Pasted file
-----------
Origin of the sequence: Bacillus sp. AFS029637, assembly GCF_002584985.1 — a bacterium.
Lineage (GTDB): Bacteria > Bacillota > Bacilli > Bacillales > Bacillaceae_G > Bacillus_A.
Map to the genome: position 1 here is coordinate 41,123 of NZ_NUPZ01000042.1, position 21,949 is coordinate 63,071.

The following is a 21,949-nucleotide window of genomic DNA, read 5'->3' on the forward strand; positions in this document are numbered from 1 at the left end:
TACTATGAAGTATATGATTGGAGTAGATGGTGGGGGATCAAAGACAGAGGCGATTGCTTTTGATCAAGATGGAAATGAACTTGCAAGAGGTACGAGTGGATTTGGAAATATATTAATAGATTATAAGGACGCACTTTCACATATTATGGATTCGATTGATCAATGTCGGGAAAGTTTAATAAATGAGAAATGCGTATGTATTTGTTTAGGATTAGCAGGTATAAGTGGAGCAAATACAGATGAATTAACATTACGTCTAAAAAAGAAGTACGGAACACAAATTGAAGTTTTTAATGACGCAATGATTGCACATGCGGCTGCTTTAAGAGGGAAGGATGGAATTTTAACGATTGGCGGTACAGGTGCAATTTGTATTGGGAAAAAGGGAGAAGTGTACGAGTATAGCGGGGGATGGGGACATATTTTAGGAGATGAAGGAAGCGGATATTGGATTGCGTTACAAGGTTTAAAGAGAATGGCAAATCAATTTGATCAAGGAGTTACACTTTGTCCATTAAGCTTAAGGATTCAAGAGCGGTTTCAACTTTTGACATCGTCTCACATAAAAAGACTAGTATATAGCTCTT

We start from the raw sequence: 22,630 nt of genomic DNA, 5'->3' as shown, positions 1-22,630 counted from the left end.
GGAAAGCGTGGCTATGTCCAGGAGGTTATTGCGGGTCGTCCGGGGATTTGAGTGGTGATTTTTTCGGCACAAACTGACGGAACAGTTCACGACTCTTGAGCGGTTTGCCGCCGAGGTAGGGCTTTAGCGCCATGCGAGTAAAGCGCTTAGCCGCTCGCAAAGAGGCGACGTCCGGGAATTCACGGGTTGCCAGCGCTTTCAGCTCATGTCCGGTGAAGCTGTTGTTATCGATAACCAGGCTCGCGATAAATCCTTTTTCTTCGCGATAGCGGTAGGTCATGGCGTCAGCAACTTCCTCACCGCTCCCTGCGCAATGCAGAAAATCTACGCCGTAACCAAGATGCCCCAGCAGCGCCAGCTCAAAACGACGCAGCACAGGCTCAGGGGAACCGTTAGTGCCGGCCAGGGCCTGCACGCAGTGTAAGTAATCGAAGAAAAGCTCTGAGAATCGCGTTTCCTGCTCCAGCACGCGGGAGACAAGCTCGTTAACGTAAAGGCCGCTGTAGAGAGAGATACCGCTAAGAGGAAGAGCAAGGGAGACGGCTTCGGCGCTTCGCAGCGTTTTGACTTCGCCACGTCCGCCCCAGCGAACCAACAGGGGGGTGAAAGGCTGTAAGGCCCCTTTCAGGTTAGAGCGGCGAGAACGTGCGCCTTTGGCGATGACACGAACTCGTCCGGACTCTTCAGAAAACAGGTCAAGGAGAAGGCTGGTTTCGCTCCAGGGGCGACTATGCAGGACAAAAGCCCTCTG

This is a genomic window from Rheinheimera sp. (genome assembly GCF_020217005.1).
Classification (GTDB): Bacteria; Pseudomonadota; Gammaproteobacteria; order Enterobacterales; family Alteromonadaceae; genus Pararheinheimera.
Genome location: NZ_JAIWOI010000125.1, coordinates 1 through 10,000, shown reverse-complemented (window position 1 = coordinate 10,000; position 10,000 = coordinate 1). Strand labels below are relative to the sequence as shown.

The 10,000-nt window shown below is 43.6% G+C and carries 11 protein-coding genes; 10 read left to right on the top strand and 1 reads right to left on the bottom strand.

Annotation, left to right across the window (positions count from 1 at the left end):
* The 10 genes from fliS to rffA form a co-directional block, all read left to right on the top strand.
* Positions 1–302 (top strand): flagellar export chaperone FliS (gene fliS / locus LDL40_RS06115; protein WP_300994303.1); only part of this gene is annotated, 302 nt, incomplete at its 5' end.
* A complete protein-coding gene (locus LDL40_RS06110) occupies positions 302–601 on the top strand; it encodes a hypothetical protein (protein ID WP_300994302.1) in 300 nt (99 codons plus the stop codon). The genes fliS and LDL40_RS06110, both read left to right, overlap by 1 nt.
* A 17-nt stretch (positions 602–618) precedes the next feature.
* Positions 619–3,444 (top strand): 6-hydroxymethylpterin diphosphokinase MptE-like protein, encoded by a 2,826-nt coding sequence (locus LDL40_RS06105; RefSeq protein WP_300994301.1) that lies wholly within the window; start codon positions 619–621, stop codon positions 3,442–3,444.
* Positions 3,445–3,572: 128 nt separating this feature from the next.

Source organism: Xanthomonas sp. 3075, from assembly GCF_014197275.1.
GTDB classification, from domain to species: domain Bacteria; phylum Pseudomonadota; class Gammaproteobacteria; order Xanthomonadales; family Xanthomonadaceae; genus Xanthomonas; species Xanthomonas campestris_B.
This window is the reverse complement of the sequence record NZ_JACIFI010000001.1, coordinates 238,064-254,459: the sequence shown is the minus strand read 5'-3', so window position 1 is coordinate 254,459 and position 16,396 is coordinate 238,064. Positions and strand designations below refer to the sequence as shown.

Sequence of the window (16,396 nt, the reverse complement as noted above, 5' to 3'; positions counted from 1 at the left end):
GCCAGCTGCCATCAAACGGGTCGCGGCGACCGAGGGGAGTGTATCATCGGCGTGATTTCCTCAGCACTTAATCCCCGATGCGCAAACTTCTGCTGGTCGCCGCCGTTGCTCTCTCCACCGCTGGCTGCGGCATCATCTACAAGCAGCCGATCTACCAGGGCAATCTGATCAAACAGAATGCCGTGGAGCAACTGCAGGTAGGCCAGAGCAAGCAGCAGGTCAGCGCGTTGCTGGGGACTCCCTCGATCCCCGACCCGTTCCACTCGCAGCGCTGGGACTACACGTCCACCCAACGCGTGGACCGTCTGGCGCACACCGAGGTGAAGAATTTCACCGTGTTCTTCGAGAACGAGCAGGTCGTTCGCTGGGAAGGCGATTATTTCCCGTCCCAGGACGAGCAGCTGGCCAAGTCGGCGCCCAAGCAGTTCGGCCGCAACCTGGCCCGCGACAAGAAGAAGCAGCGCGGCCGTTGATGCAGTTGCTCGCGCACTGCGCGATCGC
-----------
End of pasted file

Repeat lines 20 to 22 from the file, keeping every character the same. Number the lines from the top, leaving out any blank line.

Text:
GTDB classification, from domain to species: domain Bacteria; phylum Pseudomonadota; class Gammaproteobacteria; order Xanthomonadales; family Xanthomonadaceae; genus Xanthomonas; species Xanthomonas campestris_B.
This window is the reverse complement of the sequence record NZ_JACIFI010000001.1, coordinates 238,064-254,459: the sequence shown is the minus strand read 5'-3', so window position 1 is coordinate 254,459 and position 16,396 is coordinate 238,064. Positions and strand designations below refer to the sequence as shown.

Sequence of the window (16,396 nt, the reverse complement as noted above, 5' to 3'; positions counted from 1 at the left end):